Make your customer experience as simple as possible and people will prefer it to the alternative provided by your competitors (even if they don't realize why).

2. People love to choose, but not if it's too much.

In a study conducted by Columbia University, a research team set up a display of jam jars. Every few hours they went from a selection of 24 different types of jam to just 6.

When there were 24 jams, 60% of potential customers stopped to hear the taste of the jam, and 3% of these bought a jar. When there were only 6 different types of jam, only 40% stopped. The interesting? 30% of them bought a jar of jam.

The conclusion? Many options attract customers, but few options convince them to buy.

The negative effects of choosing can be more important than a lost sale. Research (source) has shown that when there are too many options, customers become anxious and tend to walk away. They may even feel depressed.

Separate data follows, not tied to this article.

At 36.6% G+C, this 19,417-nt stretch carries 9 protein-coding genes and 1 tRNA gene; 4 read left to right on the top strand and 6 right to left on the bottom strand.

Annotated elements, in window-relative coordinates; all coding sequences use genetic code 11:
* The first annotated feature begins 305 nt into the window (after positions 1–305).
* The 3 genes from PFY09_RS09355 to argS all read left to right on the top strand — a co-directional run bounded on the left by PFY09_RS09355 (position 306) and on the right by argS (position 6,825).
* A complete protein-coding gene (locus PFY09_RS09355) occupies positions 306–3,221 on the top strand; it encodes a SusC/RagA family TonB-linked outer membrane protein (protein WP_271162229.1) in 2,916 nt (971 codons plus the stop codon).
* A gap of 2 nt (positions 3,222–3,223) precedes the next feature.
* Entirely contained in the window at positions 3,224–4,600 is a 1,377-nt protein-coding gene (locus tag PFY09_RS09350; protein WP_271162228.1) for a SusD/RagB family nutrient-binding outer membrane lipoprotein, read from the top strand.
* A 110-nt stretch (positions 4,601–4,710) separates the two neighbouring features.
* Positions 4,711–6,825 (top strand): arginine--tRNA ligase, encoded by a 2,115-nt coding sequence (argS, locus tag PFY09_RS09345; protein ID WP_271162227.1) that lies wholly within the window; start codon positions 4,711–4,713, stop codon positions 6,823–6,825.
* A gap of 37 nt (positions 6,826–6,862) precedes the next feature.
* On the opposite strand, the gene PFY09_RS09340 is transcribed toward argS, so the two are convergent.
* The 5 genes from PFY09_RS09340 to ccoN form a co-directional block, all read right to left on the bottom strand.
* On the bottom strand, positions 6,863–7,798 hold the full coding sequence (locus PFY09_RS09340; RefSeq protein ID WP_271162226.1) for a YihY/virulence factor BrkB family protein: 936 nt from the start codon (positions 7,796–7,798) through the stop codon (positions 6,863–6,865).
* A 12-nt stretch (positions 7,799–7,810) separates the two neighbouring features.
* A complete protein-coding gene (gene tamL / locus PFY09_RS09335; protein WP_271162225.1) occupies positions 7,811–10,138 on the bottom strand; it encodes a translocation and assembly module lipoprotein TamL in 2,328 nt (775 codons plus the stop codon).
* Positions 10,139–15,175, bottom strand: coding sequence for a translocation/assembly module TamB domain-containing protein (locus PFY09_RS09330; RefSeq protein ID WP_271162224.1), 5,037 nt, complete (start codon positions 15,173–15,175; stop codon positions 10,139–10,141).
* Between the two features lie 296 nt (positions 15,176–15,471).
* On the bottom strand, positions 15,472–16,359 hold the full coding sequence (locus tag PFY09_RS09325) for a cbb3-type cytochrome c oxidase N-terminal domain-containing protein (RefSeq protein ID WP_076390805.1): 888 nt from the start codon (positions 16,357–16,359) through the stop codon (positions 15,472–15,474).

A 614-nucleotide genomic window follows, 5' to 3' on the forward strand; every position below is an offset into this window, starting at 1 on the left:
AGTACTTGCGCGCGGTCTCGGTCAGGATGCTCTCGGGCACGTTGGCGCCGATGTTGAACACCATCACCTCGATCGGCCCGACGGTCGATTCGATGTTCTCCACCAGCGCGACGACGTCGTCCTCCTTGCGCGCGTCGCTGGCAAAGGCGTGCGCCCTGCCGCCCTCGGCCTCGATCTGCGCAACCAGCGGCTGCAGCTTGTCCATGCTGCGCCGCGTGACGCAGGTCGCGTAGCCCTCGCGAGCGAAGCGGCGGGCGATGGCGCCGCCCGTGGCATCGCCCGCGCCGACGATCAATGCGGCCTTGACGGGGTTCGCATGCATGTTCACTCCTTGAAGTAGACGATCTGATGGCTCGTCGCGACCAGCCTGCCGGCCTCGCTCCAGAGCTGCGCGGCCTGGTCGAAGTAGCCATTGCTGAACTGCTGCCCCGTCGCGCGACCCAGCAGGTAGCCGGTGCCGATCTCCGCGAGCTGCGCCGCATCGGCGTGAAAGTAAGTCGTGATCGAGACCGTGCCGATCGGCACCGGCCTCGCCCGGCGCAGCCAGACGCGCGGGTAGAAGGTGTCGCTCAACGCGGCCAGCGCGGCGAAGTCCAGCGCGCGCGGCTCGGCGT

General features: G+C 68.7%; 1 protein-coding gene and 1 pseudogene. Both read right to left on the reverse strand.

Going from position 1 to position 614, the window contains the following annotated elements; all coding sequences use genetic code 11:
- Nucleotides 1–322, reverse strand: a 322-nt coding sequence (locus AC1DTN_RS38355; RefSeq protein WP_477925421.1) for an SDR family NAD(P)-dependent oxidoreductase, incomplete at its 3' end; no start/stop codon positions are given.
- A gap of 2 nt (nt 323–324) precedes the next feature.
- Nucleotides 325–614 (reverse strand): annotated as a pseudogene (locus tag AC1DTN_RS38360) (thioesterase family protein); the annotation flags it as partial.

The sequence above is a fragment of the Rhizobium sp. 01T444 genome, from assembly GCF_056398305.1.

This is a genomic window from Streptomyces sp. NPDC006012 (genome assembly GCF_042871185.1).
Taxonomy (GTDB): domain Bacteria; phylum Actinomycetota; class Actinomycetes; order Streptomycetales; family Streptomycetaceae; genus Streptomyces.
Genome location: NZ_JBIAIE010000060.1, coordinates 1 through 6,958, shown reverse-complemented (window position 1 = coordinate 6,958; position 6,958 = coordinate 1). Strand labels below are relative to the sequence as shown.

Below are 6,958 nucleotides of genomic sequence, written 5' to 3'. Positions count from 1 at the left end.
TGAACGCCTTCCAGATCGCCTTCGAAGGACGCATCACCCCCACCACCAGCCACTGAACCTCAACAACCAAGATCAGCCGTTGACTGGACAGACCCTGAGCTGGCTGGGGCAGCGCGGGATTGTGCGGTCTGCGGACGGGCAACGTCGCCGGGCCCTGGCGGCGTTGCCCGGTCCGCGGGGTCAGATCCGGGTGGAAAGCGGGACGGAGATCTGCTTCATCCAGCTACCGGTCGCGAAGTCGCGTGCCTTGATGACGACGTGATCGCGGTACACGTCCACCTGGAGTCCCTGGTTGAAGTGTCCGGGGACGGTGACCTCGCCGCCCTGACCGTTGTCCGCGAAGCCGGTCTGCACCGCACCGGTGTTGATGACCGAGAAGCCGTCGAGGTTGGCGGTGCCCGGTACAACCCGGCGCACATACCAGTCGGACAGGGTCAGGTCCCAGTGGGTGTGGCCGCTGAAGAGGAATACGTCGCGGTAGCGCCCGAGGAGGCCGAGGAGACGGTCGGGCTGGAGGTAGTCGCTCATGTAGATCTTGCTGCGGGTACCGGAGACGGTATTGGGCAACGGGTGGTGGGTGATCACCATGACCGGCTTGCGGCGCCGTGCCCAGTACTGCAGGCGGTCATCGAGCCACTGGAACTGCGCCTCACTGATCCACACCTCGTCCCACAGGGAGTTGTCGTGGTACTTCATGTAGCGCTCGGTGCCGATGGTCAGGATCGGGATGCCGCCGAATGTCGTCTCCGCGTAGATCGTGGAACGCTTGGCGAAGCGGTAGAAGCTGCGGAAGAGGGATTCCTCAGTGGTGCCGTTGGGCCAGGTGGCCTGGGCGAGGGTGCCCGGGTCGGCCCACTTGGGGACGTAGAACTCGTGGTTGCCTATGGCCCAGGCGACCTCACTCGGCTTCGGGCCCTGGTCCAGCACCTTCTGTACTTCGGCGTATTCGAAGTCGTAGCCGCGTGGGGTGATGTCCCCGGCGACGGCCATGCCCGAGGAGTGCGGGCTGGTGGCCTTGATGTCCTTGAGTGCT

It relies on a behavioral principle known as Choice Overload. The idea is that while having too few options can be good, too many options will overwhelm customers.

Try to have as many options as you need. Don't overcomplicate your customer experience because you're worried someone might think there aren't enough options.

3. People remember an experience based on its peak and how it ends.

Economist Daniel Kahneman discovered that our brains can't remember everything, so they only store what's important in memory.

One of the most important heuristics is emotion: the more intense and recent the feelings, the more memorable the experience will be.

These findings support the psychological principle known as the end-to-end rule.